Assisting with the ACM ICPC

Last week I had the privilege of being the technical lead on the technical aspects surrounding the contest, specifically, the south african regionals. Whilst this wasn’t all clear sailing and presented numerous challenges (some technical, and some not) it was never the less a very good experience.

From a technical stand point this year included an enhanced challenge. To be best of my knowledge we hosted the first ever cross-timezone contest due to the inclusion of Benin and Nigeria in the contest. A total of 6 servers that had to be synchronized. Fortunately about four years back I started writing software with exactly this purpose in mind, called Abacus (unfortunately the name was already taken on Sourceforge and we had to settle for AbacusCM – Abacus Contest Manager – the PUN on ACM wasn’t entirely intentional).

My thanks goes out again to the likes of Edwin Peer and Malcolm McLean who assisted with the design of this software, as well as Bruce Merry and Carl Hultquist that assisted with some of the most intense programming that I’ve done ever, as well as Leon Lynch who at the time helped with refinement of some ideas. This year has once more shown that TCP is a bad idea, and whilst the udtcp peer messenger in abacus hits a reasonable middle-ground, I’d still prefer to the original udp-only inter-server design, but with some twists (need to add proper peer-to-peer offer, request, supply mechanism, much closer to the bit-torrent model).

Either way. The previous years we’ve had the University of Pretoria, University of Kwazuly Natal, Rhodes University and two years back the University of Kwazuly-Natal got added. This year we bid welcome to Benin and Nigeria. Both of these are in GMT+1. In spite of Abacus being able to handle split-timing we opted to start all sites at 9:15 GMT+2 (Ok, we ended up starting at ~9:40 GMT+2 in the end). We did end up (due to technical problems) offsetting UKZN by 30 minutes. A further problem was that due to power failures at Nigeria and seriously bad connectivity we weren’t able to actually start the server until relatively late into the contest.

There were also some problems with two out of the five marker nodes dying on us on the morning of the contest (and this is exactly why we have five and not merely the required estimate of two).

Once Nigeria server got started Abacus handled the bad connectivity very well and it was only a matter of time before the server was correctly synchronized and running properly. A few things did become apparent during the contest itself:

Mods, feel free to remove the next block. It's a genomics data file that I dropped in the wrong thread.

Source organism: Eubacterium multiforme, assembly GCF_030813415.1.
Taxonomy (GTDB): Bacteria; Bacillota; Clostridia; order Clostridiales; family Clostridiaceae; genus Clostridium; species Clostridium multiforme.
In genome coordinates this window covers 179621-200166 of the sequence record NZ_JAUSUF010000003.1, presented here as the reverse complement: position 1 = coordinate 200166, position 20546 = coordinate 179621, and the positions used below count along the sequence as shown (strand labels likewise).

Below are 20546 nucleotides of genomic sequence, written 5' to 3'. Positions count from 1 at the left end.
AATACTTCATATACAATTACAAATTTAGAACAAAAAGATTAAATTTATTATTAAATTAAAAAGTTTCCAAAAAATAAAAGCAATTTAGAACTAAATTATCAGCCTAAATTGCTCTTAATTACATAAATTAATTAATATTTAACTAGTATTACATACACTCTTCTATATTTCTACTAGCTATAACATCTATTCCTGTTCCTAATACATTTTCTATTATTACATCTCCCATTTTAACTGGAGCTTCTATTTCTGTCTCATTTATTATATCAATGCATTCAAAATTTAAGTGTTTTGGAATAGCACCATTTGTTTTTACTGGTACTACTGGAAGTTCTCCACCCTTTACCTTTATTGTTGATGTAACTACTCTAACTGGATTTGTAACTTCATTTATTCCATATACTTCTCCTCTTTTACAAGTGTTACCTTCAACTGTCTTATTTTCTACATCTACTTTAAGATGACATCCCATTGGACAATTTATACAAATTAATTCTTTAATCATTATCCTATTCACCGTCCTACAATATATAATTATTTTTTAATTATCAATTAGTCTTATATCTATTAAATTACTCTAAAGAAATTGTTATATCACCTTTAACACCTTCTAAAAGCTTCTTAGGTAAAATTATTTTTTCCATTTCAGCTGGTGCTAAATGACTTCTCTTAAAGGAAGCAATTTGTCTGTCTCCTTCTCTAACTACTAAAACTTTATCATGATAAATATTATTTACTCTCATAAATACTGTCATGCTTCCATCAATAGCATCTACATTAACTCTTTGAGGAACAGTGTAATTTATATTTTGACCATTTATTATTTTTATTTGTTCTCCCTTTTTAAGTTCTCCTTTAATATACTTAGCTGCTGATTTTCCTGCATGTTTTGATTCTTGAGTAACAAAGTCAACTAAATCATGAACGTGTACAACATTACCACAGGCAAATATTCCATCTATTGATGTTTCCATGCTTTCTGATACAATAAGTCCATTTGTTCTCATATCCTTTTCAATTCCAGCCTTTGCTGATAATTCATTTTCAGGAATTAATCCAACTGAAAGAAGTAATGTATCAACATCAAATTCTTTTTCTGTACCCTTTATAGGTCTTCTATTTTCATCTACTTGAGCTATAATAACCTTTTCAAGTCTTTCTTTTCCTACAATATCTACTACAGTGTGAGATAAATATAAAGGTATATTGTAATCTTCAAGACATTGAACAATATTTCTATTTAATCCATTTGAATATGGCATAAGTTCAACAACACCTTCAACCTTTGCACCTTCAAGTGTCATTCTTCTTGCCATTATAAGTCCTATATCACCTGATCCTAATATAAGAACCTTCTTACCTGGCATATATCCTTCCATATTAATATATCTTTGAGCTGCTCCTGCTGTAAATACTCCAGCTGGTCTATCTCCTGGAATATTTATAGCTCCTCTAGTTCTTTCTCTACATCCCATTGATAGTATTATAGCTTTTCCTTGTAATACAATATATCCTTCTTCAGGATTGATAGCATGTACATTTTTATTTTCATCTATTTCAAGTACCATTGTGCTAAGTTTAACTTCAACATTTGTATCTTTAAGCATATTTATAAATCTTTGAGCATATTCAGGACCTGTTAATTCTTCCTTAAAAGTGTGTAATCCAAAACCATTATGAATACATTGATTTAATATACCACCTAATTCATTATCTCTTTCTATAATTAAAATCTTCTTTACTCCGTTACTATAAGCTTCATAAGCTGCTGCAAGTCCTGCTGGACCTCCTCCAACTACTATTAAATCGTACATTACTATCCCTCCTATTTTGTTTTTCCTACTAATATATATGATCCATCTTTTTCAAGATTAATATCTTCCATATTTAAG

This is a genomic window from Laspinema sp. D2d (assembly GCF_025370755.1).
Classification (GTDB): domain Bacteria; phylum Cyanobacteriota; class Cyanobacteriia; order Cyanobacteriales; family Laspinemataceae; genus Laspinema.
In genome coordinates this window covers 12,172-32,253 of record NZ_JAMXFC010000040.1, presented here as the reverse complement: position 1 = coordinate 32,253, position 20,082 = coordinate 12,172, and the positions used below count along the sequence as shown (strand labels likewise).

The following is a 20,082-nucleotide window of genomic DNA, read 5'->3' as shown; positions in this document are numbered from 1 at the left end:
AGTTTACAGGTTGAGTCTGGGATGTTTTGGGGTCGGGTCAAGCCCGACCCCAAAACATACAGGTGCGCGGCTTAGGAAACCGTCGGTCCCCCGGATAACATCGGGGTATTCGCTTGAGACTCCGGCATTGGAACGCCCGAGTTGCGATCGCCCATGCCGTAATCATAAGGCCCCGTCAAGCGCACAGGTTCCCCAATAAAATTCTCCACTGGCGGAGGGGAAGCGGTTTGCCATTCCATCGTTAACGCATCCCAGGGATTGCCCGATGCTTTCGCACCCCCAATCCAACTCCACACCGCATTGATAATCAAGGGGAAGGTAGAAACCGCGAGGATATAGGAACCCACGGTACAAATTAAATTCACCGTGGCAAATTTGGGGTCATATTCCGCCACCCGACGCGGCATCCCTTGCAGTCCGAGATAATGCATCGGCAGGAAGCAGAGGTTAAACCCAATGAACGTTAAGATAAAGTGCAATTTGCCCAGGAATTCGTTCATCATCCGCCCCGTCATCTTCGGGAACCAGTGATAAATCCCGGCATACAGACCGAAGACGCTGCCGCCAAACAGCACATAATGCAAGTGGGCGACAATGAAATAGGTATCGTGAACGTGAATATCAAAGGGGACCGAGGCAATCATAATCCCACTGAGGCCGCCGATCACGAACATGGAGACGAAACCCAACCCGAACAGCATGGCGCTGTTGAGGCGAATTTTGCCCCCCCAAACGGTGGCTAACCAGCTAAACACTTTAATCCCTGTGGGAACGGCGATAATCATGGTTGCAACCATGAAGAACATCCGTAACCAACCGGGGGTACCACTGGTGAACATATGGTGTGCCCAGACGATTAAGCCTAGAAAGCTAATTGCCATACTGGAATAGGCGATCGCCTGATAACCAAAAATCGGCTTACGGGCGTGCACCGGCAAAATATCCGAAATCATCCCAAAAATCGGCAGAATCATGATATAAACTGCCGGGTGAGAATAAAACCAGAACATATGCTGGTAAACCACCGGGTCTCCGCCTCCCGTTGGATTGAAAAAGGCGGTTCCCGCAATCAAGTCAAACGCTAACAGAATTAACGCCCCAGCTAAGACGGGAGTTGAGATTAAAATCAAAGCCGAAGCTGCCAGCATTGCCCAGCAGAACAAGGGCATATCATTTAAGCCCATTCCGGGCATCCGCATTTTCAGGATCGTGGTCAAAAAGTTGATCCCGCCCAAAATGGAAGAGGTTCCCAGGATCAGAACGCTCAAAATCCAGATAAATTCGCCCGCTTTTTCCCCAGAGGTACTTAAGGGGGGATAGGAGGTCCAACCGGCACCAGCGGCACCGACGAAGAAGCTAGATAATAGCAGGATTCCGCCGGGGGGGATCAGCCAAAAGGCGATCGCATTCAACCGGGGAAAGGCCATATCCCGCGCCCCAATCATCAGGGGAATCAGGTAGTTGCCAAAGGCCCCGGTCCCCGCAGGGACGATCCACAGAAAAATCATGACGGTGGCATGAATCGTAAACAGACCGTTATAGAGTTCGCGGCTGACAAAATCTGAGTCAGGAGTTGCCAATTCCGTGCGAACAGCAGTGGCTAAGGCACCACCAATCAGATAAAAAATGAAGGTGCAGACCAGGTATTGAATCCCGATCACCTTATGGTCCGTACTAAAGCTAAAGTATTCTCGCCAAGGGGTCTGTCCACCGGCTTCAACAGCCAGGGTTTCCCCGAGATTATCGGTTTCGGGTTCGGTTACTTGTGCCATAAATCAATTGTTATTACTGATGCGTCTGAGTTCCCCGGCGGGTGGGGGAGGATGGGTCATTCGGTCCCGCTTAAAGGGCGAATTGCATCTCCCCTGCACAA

• The problems needs to go through a much more stringent evaluation process. In particular, one of the problems caused severe problems due to the phrasing of a single sentence. The test data should have worked either way, but the phrasing caused ambiguity.
  • There are some missing features in abacus – in particular, the contest duration should be configurable, the contest problem names shouldn’t be available before the contest starts, and it should be possible to configure multiple contests beforehand.
  • All servers should be of a single distro, and to this end we’re hoping to ship a livecd with the abacus server software pre-installed for next year, and then have some flash storage take care of persistent variable storage. Whether this will actually happen only time will tell, but if not I will insist on gentoo based servers.
  • There is still some optimizations to be made due to queries to the MySQL back-ends taking too long. This needs to be either in the form of more support modules, improved indexing, or purely improved queries. With 50+ clients per server all issueing the same query up to once or even twice a second the additional support modules (that basically serves as a cache between the database and the clients) seems the most viable.

All in all the contest went reasonably smoothly. I was surprised with the relatively low number of successful submissions overall. The problems were, in my opinion, not that hard, granted, they were not particularly simple either.

My thanks goes to Linda Marshall, Lona Schoeman, Marco Galottha and Prosper Ngimadi who were the primary people who assisted with organization of the contest.

One Response to “Assisting with the ACM ICPC”

  1. Luke Elis says:

    Extraordinary post as expected.